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Czech presidential elections: A divided society in the heart of Europe

Zeman victory 1

Five more years: the old and new President of the Czech Republic.

Half of the country satisfied, approximately the same part suffering from a severe hangover. That is, in a nutshell, the main outcome of the Czech presidential elections whose final took place in the last weekend of January. The reason behind this division of Czech society lies in the approximately 3 percentage points that made the difference between the winner, incumbent president Miloš Zeman, and the unlucky loser, Jiří Drahoš. Apart from confirming Miloš Zeman in the office for the next five years, the vote put a stamp on conflicts and differences hidden in the heart of Europe.

The second round of the elections was held two weeks after the first clash, which could be described as ‘an audition for a challenger’. Here’s a brief recall: Mr Zeman almost did not participate in the campaign as he was sure that he would qualify for the run-off. The first round thus had to answer just one question – who would be the challenger for the real battle? Among 8 contenders, Mr Drahoš achieved a clear victory. Even though the difference between him and Mr Zeman was around 10 percentage points, the support for him expressed by a majority of losers gave him a solid chance to turn the run-off into a dramatic event.

Not very sophisticated, but successful campaign posters.

Not very sophisticated, but very efficient campaign posters.

The campaign before the second round was surprisingly calm. That applies particularly to Mr Zeman´s camp who was expected to trigger some kind of scandal or personal attack targeting Mr. Drahoš. Billboards with slogan ‘This country is ours! Stop immigrants and Drahoš! Vote for Zeman!’ emerged everywhere, but nothing serious compared to the campaign before the 2013 second round, when Mr Zeman’s rival Mr Schwarzenberg had to face fake allegations that his family were Nazis. Mr Drahoš, instead of increasing his presence on billboards, focused on campaigning in regions. He intended to increase his visibility there and to change his perception as the ‘Prague coffee house candidate’.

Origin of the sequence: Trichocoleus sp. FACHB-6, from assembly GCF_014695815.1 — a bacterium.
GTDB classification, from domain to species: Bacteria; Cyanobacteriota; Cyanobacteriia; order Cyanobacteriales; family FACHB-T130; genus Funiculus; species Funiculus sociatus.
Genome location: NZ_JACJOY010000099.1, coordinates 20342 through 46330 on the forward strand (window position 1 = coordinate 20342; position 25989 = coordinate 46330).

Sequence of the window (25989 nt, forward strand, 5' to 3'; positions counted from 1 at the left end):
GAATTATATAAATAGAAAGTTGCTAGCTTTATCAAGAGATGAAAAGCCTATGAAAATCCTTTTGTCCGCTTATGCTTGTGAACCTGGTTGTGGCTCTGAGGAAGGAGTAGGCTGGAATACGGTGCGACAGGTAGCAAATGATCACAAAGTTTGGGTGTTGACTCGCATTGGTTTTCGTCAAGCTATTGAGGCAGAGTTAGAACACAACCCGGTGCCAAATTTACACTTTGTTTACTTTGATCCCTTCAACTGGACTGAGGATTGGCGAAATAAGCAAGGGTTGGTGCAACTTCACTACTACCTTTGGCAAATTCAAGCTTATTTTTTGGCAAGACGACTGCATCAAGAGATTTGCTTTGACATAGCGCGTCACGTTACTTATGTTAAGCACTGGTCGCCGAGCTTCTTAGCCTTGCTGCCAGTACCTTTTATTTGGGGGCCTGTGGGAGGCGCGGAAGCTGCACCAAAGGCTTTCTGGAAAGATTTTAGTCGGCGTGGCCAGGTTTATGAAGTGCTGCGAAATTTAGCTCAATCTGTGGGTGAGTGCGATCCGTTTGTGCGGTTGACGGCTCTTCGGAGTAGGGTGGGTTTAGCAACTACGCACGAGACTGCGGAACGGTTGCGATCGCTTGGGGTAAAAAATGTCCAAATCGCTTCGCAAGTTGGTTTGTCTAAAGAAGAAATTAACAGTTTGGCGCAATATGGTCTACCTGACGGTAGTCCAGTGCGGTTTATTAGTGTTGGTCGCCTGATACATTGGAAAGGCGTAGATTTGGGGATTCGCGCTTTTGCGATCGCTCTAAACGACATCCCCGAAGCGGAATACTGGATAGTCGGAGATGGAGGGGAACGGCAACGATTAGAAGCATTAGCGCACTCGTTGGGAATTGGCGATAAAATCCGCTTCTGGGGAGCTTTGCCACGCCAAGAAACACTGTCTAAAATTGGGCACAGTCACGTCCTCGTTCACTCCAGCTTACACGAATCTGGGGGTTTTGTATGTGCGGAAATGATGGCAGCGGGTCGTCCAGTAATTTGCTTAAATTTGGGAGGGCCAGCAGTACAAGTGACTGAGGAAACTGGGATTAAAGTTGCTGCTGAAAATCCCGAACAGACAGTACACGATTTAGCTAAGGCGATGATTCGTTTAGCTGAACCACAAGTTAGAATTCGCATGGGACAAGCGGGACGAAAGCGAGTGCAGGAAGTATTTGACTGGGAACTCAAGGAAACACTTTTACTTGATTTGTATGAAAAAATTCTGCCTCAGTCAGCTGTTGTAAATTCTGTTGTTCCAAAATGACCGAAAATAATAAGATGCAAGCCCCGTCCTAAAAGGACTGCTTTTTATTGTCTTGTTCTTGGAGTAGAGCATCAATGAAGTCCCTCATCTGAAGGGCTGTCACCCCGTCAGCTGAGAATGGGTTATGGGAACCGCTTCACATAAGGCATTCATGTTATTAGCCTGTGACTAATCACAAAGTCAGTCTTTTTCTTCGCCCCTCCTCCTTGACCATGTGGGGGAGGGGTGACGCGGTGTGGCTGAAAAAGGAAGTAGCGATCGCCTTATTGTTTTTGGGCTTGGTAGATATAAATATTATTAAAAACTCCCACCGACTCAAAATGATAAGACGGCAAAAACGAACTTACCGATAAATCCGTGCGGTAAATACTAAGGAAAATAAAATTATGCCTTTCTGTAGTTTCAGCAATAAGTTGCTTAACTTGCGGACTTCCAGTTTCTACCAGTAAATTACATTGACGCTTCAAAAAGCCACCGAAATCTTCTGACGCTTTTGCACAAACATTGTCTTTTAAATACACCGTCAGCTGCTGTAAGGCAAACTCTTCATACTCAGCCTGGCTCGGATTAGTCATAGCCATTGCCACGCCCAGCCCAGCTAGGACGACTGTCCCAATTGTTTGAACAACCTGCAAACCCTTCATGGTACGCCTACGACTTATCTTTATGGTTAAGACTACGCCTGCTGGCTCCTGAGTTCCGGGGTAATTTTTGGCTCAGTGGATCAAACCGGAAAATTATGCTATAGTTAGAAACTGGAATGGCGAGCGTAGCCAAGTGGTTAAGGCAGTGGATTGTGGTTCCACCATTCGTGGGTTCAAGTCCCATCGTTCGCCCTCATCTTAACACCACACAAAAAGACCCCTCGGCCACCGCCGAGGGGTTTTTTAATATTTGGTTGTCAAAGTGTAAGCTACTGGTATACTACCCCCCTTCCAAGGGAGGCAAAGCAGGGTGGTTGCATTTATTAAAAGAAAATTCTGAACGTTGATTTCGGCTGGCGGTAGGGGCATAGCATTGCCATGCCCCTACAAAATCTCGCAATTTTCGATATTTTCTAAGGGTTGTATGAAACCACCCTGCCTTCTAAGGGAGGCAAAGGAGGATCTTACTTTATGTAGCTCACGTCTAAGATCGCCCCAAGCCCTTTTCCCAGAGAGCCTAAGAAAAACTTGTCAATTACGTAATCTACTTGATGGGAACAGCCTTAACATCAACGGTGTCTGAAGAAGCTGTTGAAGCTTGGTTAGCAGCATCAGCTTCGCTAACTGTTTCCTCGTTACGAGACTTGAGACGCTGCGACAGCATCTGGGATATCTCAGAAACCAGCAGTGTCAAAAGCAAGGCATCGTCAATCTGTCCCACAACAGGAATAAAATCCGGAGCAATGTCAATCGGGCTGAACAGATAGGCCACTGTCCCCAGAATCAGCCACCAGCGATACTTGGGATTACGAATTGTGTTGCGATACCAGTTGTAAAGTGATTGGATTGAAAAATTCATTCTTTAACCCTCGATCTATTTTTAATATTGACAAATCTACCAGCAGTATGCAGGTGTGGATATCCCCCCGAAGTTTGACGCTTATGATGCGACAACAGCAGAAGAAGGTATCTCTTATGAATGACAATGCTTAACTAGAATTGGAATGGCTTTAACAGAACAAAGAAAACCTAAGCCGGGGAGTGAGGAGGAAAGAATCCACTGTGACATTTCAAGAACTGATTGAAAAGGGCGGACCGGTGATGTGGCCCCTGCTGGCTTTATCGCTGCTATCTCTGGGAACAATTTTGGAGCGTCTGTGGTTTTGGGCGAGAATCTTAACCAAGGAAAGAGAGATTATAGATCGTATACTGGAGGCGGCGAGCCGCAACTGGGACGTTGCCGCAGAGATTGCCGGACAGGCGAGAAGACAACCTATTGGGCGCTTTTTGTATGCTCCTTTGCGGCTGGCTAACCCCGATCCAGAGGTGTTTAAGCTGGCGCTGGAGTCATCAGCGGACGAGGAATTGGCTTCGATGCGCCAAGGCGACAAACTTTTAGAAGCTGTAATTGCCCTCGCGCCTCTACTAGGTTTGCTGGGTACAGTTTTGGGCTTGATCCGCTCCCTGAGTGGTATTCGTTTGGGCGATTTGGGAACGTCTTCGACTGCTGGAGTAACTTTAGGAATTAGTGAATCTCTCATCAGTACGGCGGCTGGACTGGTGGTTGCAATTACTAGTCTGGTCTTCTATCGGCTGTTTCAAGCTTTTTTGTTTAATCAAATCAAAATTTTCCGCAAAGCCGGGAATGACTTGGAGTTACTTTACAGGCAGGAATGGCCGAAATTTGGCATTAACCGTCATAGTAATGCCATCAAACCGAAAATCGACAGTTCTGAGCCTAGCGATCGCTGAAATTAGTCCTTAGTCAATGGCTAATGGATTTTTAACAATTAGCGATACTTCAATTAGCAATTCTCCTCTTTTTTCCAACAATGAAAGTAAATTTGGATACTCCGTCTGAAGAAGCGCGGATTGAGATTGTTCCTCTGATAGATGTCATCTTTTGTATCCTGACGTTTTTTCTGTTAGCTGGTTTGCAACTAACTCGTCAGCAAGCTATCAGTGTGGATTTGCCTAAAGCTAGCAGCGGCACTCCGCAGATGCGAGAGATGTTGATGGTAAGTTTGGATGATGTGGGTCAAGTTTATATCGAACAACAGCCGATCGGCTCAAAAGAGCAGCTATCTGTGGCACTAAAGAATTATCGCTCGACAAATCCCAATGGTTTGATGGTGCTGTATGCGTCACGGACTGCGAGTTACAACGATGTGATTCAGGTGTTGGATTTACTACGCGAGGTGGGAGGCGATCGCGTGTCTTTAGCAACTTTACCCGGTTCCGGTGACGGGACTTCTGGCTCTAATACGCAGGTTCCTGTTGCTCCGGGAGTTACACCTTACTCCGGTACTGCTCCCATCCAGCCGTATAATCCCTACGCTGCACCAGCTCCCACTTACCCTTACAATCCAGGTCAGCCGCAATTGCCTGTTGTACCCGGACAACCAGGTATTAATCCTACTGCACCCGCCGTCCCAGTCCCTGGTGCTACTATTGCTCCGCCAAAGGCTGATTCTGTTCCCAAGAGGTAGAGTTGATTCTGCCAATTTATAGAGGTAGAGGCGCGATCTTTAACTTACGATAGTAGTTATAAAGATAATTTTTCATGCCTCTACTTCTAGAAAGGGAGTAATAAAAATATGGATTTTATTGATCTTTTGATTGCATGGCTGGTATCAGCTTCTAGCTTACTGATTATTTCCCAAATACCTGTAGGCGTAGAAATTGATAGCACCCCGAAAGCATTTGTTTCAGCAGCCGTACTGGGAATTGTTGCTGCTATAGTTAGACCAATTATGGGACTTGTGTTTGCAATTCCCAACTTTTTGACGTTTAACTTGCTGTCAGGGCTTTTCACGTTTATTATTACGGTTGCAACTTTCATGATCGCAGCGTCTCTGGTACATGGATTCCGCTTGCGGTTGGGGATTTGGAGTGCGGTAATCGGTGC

The main interest was thus focused on the TV debates. Over the weeks before, Mr Zeman had refused to participate in any such debate, claiming that his views were broadly known. But after the first round´s results were announced, he – as he did in many cases before – changed his mind completely. The reason behind this switch was a tactical and strategic one. Mr Zeman is believed to be a very experienced and swift discussant, perhaps one of the best in Czech politics. On the contrary, Mr Drahoš had already demonstrated in the discussions prior to the first round that a sharp tongue is not among his most dangerous weapons. Hence, Mr Zeman´s team announced that the incumbent president was willing to participate in four debates. Mr Drahoš promptly refused this obvious trap disguised as an offer, agreeing to two debates instead. As a result, there were four debates in the end, but just two of them including both gentlemen. The debates broadcast by the most important commercial TV station TV NOVA and by TV Barandov – a minor station very close to Mr Zeman – were attended just by Mr Zeman, featuring empty chairs prepared for Mr. Drahoš.